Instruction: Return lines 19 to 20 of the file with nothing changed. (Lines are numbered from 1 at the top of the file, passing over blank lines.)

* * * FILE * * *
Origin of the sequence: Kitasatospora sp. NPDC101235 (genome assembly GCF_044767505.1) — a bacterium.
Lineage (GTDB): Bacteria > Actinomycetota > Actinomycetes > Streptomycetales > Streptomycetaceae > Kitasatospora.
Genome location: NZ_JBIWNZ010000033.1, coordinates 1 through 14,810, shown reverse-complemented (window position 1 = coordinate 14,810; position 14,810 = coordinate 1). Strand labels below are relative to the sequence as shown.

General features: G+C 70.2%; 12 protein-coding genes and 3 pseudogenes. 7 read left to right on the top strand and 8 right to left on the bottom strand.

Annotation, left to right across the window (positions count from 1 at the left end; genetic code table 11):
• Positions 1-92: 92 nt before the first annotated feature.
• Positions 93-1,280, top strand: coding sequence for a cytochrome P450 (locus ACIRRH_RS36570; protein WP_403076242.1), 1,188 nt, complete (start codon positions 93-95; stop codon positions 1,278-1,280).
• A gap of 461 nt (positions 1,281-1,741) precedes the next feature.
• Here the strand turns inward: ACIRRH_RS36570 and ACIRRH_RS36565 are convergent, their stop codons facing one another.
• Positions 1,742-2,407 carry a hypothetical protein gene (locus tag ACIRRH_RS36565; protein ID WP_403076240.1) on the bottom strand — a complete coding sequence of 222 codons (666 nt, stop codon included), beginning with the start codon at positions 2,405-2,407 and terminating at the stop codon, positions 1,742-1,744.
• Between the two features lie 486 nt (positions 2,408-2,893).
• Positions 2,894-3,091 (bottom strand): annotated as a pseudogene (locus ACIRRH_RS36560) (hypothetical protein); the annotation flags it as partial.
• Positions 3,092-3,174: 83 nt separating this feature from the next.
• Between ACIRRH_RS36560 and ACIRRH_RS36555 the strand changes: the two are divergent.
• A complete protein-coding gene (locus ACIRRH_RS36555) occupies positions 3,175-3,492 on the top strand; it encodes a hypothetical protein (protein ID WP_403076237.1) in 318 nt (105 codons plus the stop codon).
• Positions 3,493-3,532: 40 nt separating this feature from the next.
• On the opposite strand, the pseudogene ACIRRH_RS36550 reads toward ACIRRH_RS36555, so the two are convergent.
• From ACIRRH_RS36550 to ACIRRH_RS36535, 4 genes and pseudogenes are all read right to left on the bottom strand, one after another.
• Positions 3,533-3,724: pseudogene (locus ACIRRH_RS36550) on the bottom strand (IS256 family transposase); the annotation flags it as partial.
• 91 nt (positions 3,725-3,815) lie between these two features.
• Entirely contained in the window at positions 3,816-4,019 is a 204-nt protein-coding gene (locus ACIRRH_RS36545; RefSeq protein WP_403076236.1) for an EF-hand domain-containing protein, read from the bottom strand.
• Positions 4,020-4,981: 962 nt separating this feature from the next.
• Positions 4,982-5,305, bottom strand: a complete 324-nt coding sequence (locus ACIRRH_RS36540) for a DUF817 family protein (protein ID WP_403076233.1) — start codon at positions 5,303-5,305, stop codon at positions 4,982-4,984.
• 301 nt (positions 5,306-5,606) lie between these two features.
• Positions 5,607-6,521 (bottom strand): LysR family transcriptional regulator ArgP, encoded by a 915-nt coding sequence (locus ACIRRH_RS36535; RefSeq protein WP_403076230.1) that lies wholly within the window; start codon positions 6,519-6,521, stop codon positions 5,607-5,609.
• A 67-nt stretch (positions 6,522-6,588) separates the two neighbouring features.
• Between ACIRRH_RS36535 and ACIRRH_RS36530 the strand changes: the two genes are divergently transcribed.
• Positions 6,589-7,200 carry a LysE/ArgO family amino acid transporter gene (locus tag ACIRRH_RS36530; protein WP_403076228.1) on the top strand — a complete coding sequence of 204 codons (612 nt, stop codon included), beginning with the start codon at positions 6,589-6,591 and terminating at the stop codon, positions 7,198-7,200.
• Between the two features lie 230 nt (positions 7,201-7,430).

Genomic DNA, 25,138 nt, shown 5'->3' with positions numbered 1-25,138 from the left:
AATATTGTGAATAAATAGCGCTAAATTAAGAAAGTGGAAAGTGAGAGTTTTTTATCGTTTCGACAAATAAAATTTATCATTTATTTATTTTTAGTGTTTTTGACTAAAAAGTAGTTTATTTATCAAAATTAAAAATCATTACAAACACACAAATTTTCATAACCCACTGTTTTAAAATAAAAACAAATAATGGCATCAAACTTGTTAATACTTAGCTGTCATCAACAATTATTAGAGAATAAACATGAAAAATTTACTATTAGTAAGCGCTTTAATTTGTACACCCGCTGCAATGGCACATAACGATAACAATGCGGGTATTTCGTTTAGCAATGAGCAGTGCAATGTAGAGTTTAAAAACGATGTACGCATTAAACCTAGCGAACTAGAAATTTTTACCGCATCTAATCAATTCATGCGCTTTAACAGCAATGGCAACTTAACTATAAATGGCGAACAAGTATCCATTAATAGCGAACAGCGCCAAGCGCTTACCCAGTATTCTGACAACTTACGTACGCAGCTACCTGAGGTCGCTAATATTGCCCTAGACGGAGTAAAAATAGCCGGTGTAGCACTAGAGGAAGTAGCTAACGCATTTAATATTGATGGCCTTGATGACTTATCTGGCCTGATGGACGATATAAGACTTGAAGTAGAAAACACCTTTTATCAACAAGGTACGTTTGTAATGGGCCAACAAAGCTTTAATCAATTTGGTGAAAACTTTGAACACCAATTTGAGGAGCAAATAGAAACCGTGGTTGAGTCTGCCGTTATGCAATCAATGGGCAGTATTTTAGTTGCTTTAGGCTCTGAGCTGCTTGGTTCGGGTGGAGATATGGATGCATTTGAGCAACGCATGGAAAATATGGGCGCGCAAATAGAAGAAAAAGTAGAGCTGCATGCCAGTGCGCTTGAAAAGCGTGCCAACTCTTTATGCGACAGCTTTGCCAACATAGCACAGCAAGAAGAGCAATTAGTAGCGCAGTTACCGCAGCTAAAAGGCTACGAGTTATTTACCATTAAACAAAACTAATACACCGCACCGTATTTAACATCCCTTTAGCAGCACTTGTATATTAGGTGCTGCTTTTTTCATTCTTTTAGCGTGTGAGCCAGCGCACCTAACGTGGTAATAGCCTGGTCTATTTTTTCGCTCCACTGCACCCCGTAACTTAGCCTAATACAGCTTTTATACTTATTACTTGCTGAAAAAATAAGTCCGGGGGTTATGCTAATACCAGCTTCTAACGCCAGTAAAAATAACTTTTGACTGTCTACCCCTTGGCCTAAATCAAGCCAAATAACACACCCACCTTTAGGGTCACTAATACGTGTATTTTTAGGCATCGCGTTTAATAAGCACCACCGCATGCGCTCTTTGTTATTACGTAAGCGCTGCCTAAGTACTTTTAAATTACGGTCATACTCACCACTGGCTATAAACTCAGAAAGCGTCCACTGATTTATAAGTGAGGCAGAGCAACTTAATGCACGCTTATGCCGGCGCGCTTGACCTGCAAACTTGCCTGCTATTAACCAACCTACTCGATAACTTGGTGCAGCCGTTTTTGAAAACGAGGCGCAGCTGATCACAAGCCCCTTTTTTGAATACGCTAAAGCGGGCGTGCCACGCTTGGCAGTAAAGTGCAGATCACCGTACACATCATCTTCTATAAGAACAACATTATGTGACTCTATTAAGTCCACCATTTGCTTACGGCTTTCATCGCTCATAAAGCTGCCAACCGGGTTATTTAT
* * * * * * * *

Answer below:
• Positions 3,533-3,724: pseudogene (locus ACIRRH_RS36550) on the bottom strand (IS256 family transposase); the annotation flags it as partial.
• 91 nt (positions 3,725-3,815) lie between these two features.